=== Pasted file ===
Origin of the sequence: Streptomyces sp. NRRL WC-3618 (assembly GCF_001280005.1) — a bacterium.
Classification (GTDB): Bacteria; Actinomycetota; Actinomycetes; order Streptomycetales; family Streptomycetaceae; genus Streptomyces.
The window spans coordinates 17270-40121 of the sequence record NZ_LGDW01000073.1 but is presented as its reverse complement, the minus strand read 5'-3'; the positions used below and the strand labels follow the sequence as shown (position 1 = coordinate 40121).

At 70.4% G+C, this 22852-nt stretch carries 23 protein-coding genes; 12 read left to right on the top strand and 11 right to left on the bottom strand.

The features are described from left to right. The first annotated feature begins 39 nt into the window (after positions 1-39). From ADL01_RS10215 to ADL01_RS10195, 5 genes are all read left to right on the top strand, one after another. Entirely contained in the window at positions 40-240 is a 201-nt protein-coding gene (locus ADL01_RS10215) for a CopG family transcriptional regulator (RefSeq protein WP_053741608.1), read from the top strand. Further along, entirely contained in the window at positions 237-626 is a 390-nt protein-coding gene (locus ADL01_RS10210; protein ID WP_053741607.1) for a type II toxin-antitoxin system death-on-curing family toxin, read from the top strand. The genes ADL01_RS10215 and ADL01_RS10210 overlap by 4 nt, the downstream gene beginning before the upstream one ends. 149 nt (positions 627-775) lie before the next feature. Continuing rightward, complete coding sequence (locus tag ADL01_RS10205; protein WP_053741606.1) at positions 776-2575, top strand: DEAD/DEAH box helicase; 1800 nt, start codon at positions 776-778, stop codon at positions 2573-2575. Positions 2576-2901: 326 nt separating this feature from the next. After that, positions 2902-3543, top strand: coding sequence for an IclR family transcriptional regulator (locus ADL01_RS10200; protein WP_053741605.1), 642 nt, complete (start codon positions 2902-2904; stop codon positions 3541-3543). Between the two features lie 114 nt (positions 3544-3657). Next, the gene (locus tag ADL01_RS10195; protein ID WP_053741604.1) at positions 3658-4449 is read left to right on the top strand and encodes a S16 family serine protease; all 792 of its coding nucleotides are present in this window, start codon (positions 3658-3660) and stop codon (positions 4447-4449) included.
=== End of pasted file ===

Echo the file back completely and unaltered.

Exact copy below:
Origin of the sequence: Streptomyces sp. NRRL WC-3618 (assembly GCF_001280005.1) — a bacterium.
Classification (GTDB): Bacteria; Actinomycetota; Actinomycetes; order Streptomycetales; family Streptomycetaceae; genus Streptomyces.
The window spans coordinates 17270-40121 of the sequence record NZ_LGDW01000073.1 but is presented as its reverse complement, the minus strand read 5'-3'; the positions used below and the strand labels follow the sequence as shown (position 1 = coordinate 40121).

At 70.4% G+C, this 22852-nt stretch carries 23 protein-coding genes; 12 read left to right on the top strand and 11 right to left on the bottom strand.

The features are described from left to right. The first annotated feature begins 39 nt into the window (after positions 1-39). From ADL01_RS10215 to ADL01_RS10195, 5 genes are all read left to right on the top strand, one after another. Entirely contained in the window at positions 40-240 is a 201-nt protein-coding gene (locus ADL01_RS10215) for a CopG family transcriptional regulator (RefSeq protein WP_053741608.1), read from the top strand. Further along, entirely contained in the window at positions 237-626 is a 390-nt protein-coding gene (locus ADL01_RS10210; protein ID WP_053741607.1) for a type II toxin-antitoxin system death-on-curing family toxin, read from the top strand. The genes ADL01_RS10215 and ADL01_RS10210 overlap by 4 nt, the downstream gene beginning before the upstream one ends. 149 nt (positions 627-775) lie before the next feature. Continuing rightward, complete coding sequence (locus tag ADL01_RS10205; protein WP_053741606.1) at positions 776-2575, top strand: DEAD/DEAH box helicase; 1800 nt, start codon at positions 776-778, stop codon at positions 2573-2575. Positions 2576-2901: 326 nt separating this feature from the next. After that, positions 2902-3543, top strand: coding sequence for an IclR family transcriptional regulator (locus ADL01_RS10200; protein WP_053741605.1), 642 nt, complete (start codon positions 2902-2904; stop codon positions 3541-3543). Between the two features lie 114 nt (positions 3544-3657). Next, the gene (locus tag ADL01_RS10195; protein ID WP_053741604.1) at positions 3658-4449 is read left to right on the top strand and encodes a S16 family serine protease; all 792 of its coding nucleotides are present in this window, start codon (positions 3658-3660) and stop codon (positions 4447-4449) included.